Fourteen Pacific Island Forum countries are currently locked in negotiations with their two largest economic neighbours, Australia and New Zealand, to forge a new regional free trade agreement called ‘PACER Plus’, which supporters believe will boost economic growth in the region.
This is the leaked Draft Trade in Services text from the PACER Plus Intersessional meeting in Port Vila, 31 March - 02 April 2015.
This is the leaked draft chapter on Investment text from the PACER Plus Intersessional meeting in Auckland, 26-28 November 2013.
The Pacific Network on Globalisation have launched their campaign against the regional free trade agreement, known as PACER-Plus.
Pacific civil society organisations, including gender groups, environmental groups and regional non-government groups have called for the immediate suspension of the regional trade negotiations, known as PACER-Plus, and the release of the secret texts under negotiations.
Independent Australian organisations, the Australian Fair Trade and Investment Network and AID/WATCH, have voiced serious concerns about the PACER-Plus Free Trade Agreement currently being negotiated between Australia, New Zealand and Pacific Island Countries.
In the middle of July, Pacific Island Trade Ministers will meet in Samoa with their Australian and New Zealand counterparts to discuss whether or not to expand the negotiations of PACER-Plus to include services and investment, reports the Pacific Network on Globalisation.
Papua New Guinea’s trade Minister, Richard Maru, recently set a cat amongst the pigeons by saying that PNG was not interested in the regional trade negotiations known as PACER-Plus. “We can’t export our taro there, they won’t accept our greens...There’s nothing to be gained from a trade agreement at the moment. ‘We cannot justify the huge amount of resources we expend on such negotiations. They are a complete waste of time.”
The Pacific Islands Forum Secretariat secretary general, Tuiloma Neroni Slade wants the region to intensify and accelerate its efforts towards regional integration.
The Pacific’s Chief Trade Advisor has resigned with a warning that unless Australia and New Zealand act soon to put something of value on the table for the PACER plus trade negotiations, the talks risk falling over.
Attorney-General Aiyaz Sayed-Khaiyum has questioned the merits of trade agreements that serve to benefit the economically powerful more than developing economies.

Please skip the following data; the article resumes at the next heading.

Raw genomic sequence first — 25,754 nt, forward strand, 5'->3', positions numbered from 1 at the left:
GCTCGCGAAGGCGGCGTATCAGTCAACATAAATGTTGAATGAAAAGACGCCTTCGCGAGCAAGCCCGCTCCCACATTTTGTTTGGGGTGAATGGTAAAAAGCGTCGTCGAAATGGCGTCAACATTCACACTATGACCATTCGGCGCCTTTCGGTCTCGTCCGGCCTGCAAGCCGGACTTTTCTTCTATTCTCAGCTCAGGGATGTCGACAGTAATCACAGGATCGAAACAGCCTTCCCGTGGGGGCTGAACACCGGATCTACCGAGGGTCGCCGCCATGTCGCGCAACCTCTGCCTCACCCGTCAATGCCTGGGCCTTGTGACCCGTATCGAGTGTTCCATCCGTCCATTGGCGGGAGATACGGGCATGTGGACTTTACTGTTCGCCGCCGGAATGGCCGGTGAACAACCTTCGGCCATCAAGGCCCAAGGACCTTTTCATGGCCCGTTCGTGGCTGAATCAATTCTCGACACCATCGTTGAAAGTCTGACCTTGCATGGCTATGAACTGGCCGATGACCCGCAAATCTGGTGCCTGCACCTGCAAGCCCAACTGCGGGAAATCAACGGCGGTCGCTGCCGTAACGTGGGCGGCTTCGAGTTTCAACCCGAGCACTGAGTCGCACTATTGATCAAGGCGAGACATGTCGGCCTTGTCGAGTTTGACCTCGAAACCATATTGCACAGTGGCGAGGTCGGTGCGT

Any regional economic agreement that excludes Fiji will be an ineffective instrument for trade and development says Trade Minister Aiyaz Sayed-Khaiyum.
A number of Australian non government organisation say they are concerned that Australia and New Zealand want to limit the activities of the Pacific-led trade advisory body, the Office of Chief Trade Adviser — also known as OCTA.
The Solomon Islands’ biggest umbrella body for community service organisations on Saturday warned against rushing into PACER-Plus – a free trade agreement proposed between Pacific Island countries, Australia and New Zealand.
“PACER-Plus is the most important economic negotiation that Forum Islands nations will undertake this decade, so you need to get it right.” So says Dr Chris Noonan, Chief Trade Advisor to Forum Islands Countries for the PACER-Plus free trade negotiations.
Australia and New Zealand are being accused of fast-tracking the Pacific-wide free trade agreement, PACER-Plus. Civil society organisations want a moratorium on negotiations.
Despite being launched only a year ago by Pacific leaders, the negotiations on the Pacific trade agreement known as PACER-Plus are slipping away from the Islands.
A critical look at the likely implications of a free trade agreement dubbed Pacific Agreement on Closer Economic Relations Plus (PACER-Plus) between the island countries and Australia and New Zealand on food sovereignty.
Trade ministers from Australia, New Zealand and Pacific island countries will meet in Brisbane for two days from Friday as negotiations are launched for the Pacific Agreement on Closer Economic Relations (PACER-Plus).
Fiji’s Prime Minister Commodore Voreqe Bainimarama says Fiji will pull out of the Trade Agreement negotiations.